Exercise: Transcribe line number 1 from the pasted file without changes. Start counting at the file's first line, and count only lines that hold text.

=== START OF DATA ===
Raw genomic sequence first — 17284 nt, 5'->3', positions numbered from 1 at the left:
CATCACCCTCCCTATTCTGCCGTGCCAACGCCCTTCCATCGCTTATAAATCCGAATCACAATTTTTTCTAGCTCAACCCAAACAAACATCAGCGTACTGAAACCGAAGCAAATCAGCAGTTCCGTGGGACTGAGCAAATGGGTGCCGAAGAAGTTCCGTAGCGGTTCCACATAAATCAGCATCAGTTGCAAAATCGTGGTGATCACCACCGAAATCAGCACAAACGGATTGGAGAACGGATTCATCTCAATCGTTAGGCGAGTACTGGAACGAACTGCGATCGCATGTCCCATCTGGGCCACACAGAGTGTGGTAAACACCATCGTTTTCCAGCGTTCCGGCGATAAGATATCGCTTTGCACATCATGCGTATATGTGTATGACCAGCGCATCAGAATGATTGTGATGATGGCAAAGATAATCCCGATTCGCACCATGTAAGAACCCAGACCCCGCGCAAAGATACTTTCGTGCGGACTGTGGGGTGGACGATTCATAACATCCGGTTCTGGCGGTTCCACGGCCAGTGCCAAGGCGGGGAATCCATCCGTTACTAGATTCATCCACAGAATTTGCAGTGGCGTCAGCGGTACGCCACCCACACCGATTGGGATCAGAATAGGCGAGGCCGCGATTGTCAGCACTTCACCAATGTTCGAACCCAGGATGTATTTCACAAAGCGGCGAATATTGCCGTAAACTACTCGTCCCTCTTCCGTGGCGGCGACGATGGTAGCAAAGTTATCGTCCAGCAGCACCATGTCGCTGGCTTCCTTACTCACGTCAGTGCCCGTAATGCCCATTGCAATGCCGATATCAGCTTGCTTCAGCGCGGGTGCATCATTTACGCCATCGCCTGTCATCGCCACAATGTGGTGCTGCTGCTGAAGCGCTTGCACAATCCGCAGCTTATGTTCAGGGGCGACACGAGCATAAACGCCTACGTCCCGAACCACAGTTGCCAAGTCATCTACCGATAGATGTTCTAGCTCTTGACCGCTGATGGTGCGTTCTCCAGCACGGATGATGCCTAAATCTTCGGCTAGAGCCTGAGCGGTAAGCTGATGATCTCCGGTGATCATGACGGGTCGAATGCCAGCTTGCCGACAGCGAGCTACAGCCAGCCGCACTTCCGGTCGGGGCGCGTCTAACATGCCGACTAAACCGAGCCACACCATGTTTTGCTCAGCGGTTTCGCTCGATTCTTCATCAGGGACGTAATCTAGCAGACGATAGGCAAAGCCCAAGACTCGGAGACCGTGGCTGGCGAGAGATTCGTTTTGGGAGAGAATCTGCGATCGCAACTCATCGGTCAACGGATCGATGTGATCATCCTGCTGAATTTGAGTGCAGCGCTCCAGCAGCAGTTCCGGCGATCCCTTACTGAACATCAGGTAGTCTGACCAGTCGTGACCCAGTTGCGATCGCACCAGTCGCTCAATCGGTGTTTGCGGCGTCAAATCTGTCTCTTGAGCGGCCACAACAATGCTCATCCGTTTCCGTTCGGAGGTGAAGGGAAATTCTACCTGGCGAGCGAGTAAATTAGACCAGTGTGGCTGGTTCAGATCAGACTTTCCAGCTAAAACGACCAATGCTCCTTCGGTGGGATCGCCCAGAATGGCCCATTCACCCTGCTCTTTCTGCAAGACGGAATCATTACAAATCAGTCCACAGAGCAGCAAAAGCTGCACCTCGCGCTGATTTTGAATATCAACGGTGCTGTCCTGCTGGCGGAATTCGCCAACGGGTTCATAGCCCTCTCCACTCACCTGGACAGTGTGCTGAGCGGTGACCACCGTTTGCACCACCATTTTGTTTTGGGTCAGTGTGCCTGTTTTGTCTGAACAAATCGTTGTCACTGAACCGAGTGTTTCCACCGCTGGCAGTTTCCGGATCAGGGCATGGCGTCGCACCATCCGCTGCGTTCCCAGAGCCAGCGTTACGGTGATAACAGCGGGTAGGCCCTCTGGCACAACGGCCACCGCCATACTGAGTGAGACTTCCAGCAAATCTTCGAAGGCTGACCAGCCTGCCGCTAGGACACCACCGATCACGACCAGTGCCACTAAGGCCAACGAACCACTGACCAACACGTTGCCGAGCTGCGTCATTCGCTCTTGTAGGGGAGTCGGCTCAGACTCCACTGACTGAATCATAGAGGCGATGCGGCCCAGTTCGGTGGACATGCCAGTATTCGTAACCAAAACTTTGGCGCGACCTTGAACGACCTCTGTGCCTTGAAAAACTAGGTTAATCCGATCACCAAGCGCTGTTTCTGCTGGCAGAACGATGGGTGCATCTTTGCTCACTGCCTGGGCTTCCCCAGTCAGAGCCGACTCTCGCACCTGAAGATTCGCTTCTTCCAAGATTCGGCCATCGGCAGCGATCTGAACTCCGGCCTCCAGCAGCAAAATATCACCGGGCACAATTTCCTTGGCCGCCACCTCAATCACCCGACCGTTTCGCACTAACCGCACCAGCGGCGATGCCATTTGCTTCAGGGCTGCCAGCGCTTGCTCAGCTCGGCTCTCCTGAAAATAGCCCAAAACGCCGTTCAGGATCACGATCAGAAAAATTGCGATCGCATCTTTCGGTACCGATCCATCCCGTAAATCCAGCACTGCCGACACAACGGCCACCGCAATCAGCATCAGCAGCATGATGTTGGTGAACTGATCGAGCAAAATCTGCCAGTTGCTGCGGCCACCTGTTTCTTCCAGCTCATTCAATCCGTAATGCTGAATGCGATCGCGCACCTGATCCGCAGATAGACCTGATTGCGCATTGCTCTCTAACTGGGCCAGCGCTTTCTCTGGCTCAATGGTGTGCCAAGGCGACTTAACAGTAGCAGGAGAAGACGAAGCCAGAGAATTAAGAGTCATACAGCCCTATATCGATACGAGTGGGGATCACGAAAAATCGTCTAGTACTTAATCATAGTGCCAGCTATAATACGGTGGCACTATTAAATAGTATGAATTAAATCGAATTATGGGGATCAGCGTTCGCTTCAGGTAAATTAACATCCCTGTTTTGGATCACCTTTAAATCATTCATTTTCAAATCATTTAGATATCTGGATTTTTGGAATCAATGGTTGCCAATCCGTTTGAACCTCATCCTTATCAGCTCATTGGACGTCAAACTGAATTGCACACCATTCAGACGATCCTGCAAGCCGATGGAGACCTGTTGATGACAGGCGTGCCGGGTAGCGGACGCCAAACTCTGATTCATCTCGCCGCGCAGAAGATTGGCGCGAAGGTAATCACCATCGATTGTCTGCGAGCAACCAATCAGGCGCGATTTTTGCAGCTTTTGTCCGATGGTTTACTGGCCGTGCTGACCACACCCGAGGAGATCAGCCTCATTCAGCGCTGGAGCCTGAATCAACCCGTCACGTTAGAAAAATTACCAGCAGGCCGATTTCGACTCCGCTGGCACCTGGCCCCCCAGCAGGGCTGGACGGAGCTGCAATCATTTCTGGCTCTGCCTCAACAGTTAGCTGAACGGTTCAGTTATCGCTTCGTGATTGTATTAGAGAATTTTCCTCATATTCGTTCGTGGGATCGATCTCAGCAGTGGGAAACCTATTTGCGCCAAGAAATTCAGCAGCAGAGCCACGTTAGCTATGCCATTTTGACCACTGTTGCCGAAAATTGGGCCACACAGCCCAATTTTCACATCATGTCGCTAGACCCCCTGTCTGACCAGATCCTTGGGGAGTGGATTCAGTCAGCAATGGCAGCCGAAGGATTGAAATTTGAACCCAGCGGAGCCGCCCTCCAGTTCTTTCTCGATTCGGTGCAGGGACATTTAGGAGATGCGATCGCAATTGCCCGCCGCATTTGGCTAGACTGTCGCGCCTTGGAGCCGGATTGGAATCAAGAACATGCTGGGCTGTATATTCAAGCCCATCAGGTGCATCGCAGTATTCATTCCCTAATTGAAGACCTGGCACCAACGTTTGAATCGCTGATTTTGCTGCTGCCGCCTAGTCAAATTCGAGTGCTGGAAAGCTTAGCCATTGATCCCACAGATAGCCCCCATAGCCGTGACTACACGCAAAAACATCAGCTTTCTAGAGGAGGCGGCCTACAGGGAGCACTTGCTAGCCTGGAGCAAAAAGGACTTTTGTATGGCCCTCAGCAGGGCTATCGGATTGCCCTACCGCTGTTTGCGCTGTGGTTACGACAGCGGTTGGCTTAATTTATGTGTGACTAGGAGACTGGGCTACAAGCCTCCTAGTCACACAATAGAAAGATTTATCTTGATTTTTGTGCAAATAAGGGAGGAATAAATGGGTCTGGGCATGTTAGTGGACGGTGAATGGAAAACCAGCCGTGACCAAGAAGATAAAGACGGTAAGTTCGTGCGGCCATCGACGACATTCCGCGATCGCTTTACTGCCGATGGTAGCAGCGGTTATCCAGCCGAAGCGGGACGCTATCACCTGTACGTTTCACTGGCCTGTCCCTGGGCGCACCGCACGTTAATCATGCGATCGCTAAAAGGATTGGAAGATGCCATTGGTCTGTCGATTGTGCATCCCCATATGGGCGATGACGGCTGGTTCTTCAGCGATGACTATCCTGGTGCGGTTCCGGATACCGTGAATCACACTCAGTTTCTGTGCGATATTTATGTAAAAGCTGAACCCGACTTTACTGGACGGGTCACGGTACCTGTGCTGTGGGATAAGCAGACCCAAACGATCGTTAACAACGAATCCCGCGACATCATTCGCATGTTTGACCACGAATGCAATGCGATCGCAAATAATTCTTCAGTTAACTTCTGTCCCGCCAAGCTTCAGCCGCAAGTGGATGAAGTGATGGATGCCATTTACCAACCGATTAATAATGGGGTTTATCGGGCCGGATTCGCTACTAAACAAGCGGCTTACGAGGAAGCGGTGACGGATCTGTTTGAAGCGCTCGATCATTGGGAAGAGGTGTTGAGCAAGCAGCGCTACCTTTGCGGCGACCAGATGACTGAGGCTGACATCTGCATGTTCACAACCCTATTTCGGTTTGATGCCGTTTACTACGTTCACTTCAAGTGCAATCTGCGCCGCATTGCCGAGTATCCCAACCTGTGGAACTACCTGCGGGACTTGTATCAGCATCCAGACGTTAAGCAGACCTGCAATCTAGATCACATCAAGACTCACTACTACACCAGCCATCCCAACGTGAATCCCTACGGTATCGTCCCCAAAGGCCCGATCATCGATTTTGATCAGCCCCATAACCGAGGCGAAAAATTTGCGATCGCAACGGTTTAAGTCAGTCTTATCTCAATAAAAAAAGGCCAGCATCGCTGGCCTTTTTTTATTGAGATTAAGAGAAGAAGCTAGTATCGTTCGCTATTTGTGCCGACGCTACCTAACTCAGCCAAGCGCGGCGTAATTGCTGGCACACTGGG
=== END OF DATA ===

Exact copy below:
Raw genomic sequence first — 17284 nt, 5'->3', positions numbered from 1 at the left: